The Imperial War Museum has lost its appeal against an increase of more than £28,000 a year in business rates on an archive building.
In 2010, the Valuation Office Agency, an executive agency of HM Revenue & Customs, judged the IWM’s Saffron Walden site in Essex, which houses an extensive film archive, to have a rateable value of £27,000.
In 2013, the VOA changed its methodology for calculating the business rates owed from a rental basis to a contractors basis, meaning the rateable value increased to £325,000, according to a spokesman for the business rates specialists CVS, which worked with the IWM in an attempt to reduce its business rates bill.
The increase means that once the uniform business rate and the 80 per cent charitable relief is applied, the IWM would be paying on average more than £28,000 a year more than in 2010, when £2,235.60 was paid. The rates can fluctuate from year to year.
The IWM lodged an appeal in November 2015, but the new valuation was upheld by the Valuation Tribunal last month.
An appeal to the president of the Valuation Tribunal is being considered, an IWM spokeswoman said. She said the charity asked CVS to represent it at an appeal hearing that considered the new rateable value of the property.
"This was on a no-win, no-fee basis," she said. "CVS has been very successful in other appeals across the IWM estate in the past."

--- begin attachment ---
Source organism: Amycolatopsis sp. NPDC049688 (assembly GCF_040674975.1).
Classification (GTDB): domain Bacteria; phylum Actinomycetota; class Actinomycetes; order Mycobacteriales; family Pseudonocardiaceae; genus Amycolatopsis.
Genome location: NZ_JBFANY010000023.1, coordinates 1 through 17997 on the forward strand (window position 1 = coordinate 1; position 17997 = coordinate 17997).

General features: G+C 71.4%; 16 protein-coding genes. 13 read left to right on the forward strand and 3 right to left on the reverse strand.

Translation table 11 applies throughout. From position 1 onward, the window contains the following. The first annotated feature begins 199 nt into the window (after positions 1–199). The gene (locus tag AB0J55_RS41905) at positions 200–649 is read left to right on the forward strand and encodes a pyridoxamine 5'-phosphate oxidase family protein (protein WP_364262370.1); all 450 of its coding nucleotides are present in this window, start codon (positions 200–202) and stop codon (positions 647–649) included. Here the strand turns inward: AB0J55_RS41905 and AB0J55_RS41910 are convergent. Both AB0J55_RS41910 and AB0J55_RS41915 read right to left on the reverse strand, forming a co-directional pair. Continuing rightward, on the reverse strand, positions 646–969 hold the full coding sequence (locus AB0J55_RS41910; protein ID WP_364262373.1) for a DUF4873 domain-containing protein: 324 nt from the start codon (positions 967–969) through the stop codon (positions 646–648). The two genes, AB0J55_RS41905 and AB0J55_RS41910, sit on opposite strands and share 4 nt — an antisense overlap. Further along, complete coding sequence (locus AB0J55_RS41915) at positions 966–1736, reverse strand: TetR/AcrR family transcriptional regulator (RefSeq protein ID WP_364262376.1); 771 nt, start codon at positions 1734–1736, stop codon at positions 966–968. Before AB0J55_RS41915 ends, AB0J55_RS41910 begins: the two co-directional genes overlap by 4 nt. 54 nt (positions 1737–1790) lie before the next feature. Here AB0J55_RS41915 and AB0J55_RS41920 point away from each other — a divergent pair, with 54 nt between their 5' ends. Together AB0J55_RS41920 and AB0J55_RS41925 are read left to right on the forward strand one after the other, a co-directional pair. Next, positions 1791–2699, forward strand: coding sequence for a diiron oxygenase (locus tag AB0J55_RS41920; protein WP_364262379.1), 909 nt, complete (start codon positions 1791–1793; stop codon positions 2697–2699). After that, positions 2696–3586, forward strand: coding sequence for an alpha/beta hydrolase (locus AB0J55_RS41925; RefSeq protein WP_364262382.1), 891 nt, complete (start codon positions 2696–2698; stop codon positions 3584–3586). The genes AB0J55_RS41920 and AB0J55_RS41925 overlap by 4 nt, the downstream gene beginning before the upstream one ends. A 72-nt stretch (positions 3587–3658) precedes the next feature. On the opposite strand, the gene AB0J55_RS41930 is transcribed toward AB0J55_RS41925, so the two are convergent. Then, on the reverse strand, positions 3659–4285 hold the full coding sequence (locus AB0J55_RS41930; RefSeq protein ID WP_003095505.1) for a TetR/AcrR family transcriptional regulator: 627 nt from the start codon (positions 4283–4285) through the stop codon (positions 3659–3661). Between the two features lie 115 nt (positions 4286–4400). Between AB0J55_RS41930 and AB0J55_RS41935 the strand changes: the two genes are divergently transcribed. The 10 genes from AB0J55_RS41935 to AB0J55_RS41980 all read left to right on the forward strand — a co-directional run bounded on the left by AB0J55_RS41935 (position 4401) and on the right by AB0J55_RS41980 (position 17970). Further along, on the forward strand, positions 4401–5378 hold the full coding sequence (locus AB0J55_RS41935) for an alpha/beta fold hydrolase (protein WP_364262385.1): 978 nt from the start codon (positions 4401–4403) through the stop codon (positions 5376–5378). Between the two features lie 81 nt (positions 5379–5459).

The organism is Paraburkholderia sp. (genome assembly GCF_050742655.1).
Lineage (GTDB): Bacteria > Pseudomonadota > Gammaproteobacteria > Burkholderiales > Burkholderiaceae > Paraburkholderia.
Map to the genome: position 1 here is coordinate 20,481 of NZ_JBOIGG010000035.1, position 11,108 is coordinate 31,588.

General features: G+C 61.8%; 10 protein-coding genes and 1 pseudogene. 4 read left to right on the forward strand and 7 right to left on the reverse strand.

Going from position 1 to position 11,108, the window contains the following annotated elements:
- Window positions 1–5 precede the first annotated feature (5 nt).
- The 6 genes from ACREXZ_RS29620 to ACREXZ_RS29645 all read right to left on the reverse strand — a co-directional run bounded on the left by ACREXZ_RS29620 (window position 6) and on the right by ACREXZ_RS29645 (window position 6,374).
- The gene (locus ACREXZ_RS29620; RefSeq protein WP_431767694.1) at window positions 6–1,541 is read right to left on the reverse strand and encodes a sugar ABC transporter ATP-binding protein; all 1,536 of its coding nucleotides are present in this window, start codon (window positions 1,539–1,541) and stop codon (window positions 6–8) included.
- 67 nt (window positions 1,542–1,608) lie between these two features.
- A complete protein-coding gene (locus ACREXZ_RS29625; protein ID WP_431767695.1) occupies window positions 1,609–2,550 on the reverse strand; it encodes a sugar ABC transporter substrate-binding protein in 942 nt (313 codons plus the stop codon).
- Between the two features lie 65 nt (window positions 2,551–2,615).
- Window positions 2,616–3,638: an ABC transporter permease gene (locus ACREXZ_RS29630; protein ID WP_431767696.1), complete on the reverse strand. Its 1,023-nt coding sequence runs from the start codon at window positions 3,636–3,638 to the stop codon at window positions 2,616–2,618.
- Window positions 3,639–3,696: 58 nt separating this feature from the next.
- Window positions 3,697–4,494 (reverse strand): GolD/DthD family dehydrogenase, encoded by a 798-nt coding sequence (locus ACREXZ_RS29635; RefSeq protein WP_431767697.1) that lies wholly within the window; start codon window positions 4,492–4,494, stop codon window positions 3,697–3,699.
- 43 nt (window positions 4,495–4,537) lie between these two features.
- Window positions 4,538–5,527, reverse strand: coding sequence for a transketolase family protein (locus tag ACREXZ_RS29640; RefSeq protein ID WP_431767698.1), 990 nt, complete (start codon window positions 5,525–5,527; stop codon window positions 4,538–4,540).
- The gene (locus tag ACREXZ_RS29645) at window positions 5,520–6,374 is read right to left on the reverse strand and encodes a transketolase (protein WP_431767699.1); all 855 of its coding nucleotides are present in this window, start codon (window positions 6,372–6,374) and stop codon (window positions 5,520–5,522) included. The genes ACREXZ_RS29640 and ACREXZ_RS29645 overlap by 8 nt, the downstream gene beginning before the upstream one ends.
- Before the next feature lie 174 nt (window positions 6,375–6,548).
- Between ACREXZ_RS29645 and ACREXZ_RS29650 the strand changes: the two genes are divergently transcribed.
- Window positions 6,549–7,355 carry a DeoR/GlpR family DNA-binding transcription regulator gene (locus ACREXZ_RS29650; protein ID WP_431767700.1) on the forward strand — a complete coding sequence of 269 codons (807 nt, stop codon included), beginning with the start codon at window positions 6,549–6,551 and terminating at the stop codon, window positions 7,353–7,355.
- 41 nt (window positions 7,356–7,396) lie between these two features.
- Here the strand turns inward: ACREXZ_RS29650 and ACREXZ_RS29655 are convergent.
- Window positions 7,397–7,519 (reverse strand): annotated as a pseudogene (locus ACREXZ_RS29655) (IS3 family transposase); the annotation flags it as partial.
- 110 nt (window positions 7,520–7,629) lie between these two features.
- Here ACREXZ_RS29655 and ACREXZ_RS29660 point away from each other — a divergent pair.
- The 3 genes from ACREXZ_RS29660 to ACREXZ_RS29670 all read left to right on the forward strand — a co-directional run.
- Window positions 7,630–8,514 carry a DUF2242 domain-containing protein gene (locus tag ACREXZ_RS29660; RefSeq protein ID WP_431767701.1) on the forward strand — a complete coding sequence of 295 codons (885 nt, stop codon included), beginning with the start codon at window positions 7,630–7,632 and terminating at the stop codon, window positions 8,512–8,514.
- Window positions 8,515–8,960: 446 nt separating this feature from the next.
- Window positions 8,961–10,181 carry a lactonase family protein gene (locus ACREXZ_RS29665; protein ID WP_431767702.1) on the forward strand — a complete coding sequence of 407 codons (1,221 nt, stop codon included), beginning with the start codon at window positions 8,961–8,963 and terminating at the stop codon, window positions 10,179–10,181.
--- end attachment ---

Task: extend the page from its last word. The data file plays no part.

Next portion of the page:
CVS secured reduced business rates for the museum’s other sites, such as HMS Belfast, and museums in London and Manchester. It conducted due diligence on the Saffron Walden site in 2005, when the rateable value was £22,750, and in 2010, a CVS spokesman said.
The IWM spokeswoman said: "As a charity, IWM receives 80 per cent charitable relief on business rates – so the increase as a consequence of the unsuccessful appeal will be 20 per cent of the standard business rate, or £28,000 per annum. IWM is currently considering whether to re-appeal the recent hearing decision."
The CVS spokesman said: "This case is a classic example of the business rates system failing the ratepayer and defying common sense. We are disappointed that the Valuation Office chose to change the methodology for assessing the film archive after 13 years – this is what lies behind this unreasonable hike in rateable value.
"We are continuing to work with IWM to take further steps to challenge at a higher level the Valuation Tribunal’s decision not to support our appeal. We have a long-standing, successful relationship with IWM that has delivered hundreds of thousands of pounds in business rates savings to date on properties including the warship HMS Belfast and Imperial War Museums in London and Manchester."
A spokesman for the Valuation Office Agency said it did not comment on individual cases.